But since different types of humans have entered space, NASA has adjusted its costumes," Bowersox said. Bridenstein quickly added that the agency is "really focused on making sure space suits are accessible to everyone." He said that because women look better in microgravity in some ways, their eyesight doesn't suffer so much, as much as men – that makes them "better in space flight than men."

Former adviser to former President Barack Obama, Valerie Jarrett, touted that "little girls growing up today, this historic event is completely normal."

Both Koch and Meir were selected as part of the NASA Astronaut Class of 2013, the first of an equal number of men and women. But women remain a huge minority among NASA's leaders and the industry at large. According to a study conducted by the agency, women make up about a third of NASA's workforce, 28 percent of its senior management and 16 percent of senior scientists.

Bridenstein stated that attracting more women to the agency was a top priority. "We have made significant progress in this area and have been for several years," he said. "But we're not done. There is much more to do. "He said that events such as the Space Passage on Friday are" what inspires tomorrow's astronauts, and we want tomorrow's astronauts to represent all of America. "They are physically taxing and mentally difficult, astronauts said – like taking an exam while running a marathon.

Before becoming an astronaut, Koch, 40, was an electrical engineer at NASA's Godard Space Flight Center, where worked on scientific instruments used in the study of cosmology and astrophysics. Later she became a research associate in the US Antarctic Program, which included a stay at the South Pole.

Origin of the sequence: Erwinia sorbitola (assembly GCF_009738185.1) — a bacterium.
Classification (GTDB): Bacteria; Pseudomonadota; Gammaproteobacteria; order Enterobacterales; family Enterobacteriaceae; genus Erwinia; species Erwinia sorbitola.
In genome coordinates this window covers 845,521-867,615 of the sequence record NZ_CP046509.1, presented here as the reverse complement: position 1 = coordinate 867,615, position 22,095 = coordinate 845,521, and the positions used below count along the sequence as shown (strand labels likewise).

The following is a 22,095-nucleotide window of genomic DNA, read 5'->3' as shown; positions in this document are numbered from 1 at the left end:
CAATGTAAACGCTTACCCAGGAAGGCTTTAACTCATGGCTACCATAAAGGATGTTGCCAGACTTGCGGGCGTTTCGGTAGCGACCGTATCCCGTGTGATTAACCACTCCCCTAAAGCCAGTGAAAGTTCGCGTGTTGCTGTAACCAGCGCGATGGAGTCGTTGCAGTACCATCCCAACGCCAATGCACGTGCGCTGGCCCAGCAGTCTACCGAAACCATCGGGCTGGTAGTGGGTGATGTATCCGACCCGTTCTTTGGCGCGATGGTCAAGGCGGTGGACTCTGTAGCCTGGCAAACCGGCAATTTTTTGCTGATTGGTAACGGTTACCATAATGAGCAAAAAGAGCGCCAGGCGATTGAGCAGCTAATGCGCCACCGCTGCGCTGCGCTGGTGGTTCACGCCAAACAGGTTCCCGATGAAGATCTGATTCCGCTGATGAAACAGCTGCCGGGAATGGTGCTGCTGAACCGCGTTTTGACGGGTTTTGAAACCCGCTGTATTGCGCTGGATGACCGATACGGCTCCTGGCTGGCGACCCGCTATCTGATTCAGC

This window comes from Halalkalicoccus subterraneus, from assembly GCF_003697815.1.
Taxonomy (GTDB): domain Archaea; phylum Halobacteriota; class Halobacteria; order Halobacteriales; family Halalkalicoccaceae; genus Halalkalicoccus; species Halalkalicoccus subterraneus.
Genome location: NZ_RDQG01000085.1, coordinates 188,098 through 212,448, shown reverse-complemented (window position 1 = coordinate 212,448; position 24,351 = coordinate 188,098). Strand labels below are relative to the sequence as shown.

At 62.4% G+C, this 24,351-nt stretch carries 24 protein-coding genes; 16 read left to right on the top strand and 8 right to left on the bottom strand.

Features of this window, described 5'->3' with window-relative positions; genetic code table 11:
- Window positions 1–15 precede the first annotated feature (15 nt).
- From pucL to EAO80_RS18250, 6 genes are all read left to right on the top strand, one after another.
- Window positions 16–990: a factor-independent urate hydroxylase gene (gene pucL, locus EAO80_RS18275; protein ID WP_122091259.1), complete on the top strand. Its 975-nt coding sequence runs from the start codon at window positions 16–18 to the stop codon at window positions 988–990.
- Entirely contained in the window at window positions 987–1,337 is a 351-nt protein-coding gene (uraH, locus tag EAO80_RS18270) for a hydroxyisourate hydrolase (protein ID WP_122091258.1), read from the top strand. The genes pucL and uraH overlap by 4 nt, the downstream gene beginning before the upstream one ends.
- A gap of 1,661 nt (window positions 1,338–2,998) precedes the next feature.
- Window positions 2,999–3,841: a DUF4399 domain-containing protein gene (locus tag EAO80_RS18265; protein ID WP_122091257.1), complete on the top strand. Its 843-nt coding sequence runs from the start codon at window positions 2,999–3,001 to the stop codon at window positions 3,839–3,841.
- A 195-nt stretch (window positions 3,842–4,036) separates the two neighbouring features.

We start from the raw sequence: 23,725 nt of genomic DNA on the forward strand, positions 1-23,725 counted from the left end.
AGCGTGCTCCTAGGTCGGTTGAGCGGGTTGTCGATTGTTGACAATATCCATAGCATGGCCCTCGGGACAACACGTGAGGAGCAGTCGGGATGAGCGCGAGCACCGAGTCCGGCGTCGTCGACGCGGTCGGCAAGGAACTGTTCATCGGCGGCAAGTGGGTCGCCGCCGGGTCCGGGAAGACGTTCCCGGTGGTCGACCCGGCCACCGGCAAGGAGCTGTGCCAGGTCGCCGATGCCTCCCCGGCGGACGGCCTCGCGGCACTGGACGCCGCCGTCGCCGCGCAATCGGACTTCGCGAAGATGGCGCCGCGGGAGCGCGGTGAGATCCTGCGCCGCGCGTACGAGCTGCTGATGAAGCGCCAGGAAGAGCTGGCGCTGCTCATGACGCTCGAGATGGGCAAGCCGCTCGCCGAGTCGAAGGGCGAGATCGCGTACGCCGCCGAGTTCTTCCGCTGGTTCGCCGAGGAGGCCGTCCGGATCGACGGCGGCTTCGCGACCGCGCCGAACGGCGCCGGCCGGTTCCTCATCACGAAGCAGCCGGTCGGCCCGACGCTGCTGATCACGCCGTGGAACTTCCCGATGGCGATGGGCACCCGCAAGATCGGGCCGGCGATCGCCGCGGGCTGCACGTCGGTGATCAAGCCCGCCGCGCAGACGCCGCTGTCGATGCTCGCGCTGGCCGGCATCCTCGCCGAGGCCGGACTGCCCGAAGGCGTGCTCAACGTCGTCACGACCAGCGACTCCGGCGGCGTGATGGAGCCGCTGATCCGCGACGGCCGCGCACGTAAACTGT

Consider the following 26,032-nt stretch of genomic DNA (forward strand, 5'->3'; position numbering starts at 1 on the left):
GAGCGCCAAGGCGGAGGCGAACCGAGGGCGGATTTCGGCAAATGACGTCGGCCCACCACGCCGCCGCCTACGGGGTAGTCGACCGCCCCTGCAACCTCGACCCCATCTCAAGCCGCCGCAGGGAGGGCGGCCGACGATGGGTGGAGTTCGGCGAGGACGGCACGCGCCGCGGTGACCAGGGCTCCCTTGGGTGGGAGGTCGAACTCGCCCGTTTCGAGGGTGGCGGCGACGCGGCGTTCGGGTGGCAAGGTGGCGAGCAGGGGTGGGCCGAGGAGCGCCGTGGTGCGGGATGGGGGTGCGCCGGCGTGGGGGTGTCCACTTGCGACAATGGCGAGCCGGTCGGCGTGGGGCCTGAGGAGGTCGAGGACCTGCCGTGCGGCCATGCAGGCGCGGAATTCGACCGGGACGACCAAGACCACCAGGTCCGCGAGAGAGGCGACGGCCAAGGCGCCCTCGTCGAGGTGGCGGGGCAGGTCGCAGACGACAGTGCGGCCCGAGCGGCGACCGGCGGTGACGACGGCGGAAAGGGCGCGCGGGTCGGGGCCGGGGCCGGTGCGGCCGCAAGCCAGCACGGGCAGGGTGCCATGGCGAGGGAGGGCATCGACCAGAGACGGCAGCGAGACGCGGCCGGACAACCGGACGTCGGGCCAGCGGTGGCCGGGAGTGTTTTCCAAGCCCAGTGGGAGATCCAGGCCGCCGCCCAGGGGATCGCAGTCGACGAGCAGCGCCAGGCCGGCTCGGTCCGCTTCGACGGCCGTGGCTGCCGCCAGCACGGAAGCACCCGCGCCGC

Meir, a scientist, holds a PhD in marine biology, having previously worked at Lockheed Martin, supporting research in human physiology and participating in NASA research flights on low-gravity aircraft, as well as in underwater habitat. She has also studied animal physiology in extreme environments.

NASA hoped to make a space path for all women in March. But it was canceled after astronaut Anne McClain discovered that the suit she was supposed to wear was not a good fit. Instead, astronaut Nick Hague went in her place.

There were no such hiccups on Friday as the space walk began.

President Donald Trump congratulated Koch and Meir on telecommunications this afternoon: "You represent this country so well. Our country is very proud of you, "he said with Vice President Mike Pence on the right and daughter Ivanka on the left.

" First on the moon and then we go to Mars, "he said.

Photos: NASA all-female spacewalk makes History

Oct 18, 2019 | Astronauts Andrew Morgan, Christina Koch, and Jessica Meir prepare for space launch at International Space Station The world's first female space travel team to make history high above Earth on Friday, floating from space station to repair a broken part of the power grid The first half-century of space travel, a woman has sailed without a male crew. (AP)